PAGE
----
Route passes Highlands under Hudson River

Construction has begun on the first 17 miles of a 339-mile transmission line that will be buried under the Hudson River as it passes the Highlands and carries hydroelectric power from Canada to New York City.

The power line will pass the Highlands underneath the Hudson River.
The power line will pass the Highlands underneath the Hudson River.

Gov. Kathy Hochul on Nov. 30 announced the launch of the Champlain Hudson Power Express, a $6 billion project in which Hydro-Quebec will deliver 1,250 megawatts of electricity, enough to power more than 1 million homes.

The state Public Service Commission in October approved construction of the first two segments, a conduit between the towns of Putnam and Whitehall in Washington County.

The U.S. portion of the line begins under Lake Champlain in Clinton County and is brought above ground in Washington County before being submerged again in the Hudson between Columbia and northern Westchester counties. It will pass through 15 counties, 60 towns and 60 school districts, including Beacon’s.

New York State considers the transmission line, which is supposed to be finished in 2026, a key component to fulfill the goals of the Climate Leadership and Community Protection Act. Passed in 2019, the legislation calls for reducing greenhouse-gas emissions that contribute to climate change by 40 percent and supplying 70 percent of electricity through renewable sources by 2030.

Other sections of the line will be buried on land, but 60 percent of the project will be underwater. Along with Lake Champlain and the Hudson River, sections will run under the Harlem River before the line terminates at a converter station in Astoria, Queens, that will connect to Con Edison’s grid.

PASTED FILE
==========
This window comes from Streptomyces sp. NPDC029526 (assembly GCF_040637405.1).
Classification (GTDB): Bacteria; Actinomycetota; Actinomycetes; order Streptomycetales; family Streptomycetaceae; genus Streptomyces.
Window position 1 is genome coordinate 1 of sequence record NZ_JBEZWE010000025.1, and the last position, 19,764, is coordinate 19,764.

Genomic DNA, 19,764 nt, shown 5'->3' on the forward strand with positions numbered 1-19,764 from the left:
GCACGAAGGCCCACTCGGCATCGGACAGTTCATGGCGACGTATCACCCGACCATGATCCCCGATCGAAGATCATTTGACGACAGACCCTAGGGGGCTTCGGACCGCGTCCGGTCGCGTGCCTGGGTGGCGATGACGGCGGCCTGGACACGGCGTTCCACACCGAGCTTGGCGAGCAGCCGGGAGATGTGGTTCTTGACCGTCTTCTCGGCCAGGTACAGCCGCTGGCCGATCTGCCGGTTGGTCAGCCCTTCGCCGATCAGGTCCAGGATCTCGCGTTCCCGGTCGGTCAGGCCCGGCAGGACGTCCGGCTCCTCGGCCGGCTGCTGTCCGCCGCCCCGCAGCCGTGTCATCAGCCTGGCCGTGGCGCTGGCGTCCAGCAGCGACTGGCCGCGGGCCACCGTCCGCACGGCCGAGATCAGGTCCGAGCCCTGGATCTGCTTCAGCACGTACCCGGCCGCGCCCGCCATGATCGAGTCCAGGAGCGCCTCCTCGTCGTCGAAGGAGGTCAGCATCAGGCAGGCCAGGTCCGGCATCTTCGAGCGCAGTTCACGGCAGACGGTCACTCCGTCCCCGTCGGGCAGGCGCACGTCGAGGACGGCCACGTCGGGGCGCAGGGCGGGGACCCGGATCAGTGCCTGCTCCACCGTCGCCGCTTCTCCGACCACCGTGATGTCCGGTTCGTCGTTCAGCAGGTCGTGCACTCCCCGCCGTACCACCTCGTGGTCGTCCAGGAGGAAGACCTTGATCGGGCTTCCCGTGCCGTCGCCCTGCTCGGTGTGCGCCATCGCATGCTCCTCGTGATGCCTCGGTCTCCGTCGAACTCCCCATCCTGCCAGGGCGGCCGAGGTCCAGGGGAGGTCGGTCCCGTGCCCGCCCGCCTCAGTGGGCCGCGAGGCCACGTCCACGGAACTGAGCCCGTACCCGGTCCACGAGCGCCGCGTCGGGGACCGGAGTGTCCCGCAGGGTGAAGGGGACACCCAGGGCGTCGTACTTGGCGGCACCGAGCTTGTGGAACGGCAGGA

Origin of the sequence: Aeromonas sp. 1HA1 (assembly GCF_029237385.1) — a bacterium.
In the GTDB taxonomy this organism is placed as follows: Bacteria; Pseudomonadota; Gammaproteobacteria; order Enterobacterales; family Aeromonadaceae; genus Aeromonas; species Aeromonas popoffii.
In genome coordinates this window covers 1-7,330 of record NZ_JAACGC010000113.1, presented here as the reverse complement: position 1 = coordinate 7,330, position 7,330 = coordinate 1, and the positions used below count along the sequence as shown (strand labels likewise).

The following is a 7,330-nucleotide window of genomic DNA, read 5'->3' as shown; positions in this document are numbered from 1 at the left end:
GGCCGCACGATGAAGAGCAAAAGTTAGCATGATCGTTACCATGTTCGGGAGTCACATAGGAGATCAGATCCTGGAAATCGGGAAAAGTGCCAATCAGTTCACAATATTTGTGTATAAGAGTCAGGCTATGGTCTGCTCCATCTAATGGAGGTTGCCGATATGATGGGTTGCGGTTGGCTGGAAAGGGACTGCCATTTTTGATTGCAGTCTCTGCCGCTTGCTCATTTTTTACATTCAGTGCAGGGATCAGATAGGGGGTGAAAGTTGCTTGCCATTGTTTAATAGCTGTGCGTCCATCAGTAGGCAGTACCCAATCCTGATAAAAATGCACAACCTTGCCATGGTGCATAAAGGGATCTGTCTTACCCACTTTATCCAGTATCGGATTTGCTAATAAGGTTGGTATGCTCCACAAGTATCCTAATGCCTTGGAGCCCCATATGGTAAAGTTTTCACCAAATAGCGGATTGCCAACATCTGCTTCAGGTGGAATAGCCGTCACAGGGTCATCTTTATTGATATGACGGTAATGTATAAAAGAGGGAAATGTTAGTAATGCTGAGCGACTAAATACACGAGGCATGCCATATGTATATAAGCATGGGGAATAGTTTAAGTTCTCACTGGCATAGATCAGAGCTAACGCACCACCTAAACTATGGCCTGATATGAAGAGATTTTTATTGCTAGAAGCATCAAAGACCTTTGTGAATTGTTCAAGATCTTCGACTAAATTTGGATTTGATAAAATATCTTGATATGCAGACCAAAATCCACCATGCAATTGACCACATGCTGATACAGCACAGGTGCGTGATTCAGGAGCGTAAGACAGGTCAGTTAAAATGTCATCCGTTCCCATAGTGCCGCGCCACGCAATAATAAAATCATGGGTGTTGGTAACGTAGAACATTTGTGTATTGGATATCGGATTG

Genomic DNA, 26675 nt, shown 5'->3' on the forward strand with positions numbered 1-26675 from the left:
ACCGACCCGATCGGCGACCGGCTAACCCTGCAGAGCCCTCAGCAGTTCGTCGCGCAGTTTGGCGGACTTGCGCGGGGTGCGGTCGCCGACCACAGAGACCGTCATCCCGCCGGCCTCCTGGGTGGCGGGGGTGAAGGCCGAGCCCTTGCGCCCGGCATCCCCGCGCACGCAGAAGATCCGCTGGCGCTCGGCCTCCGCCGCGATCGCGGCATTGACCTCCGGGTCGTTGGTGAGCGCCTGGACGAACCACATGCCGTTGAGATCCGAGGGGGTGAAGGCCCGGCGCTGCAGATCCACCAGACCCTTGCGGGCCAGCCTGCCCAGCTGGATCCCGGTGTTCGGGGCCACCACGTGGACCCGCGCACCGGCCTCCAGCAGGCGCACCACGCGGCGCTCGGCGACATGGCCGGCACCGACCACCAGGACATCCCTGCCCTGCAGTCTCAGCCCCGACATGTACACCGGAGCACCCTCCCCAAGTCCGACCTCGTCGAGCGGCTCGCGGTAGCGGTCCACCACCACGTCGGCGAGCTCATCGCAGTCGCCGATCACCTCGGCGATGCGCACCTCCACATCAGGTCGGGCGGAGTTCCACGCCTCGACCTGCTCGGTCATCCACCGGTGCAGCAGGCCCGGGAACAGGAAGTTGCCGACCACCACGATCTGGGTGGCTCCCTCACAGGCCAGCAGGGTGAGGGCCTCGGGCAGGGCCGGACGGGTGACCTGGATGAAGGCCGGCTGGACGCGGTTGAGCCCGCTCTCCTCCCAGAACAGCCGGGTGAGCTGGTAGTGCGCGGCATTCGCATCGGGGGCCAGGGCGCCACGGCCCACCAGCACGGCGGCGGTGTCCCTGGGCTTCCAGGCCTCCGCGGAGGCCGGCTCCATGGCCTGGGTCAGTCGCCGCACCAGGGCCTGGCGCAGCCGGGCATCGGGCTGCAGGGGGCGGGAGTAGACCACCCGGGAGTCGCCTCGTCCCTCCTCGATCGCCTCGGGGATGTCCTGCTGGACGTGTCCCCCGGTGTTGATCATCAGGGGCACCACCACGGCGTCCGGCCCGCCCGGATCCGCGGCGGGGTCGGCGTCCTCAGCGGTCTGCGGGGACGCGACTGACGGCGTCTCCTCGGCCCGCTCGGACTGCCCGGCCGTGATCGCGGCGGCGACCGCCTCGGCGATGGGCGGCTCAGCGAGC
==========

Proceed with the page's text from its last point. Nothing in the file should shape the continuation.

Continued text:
According to Transmission Developers, the firm that is building the line, the cable under the Hudson will bypass a section where the riverbed is contaminated by pollutants released over decades by General Electric that underwent a cleanup overseen by the Environmental Protection Agency. It also will bypass a section of Haverstraw Bay that is a breeding and spawning habitat.

The company says the machine that carves a trench in the riverbed operates without dispersing large amounts of sediment. Seven municipalities, including the City of Poughkeepsie, that draw their drinking water from the river fear that the process will disperse contaminated sediment toward their intakes.

Transmission Developers agreed to spend $117 million over 35 years on restoration and other environmental projects at Lake Champlain and along the Hudson, Harlem and East rivers. However, the firm, facing local opposition, withdrew a request to Dutchess County for $105.5 million in property tax breaks over 30 years, plus exemptions for $13.6 million in sales taxes and $1.3 million in mortgage taxes.

Behind The Story

Type: News

News: Based on facts, either observed and verified directly by the reporter, or reported and verified from knowledgeable sources.


An earlier version of this story reported that the transmission line was expected to cost $4.5 billion. In fact, the projected cost is $6 billion.

The Peekskill resident is a former reporter for the Times Herald-Record in Middletown, where he covered Sullivan County and later Newburgh. He holds a bachelor’s degree in English from Morgan State University and a master’s degree in journalism from the University of Maryland. Location: Cold Spring. Languages: English. Area of Expertise: General.

One reply on “Work Begins On New Power Line”

  1. There are 2,000- to 5,000-acre solar projects upstate (all of which met huge local resistance), but no way to get that energy to the parts of the state that need it. These transmission lines are incredibly important for the transition to renewable energy. [via Instagram]

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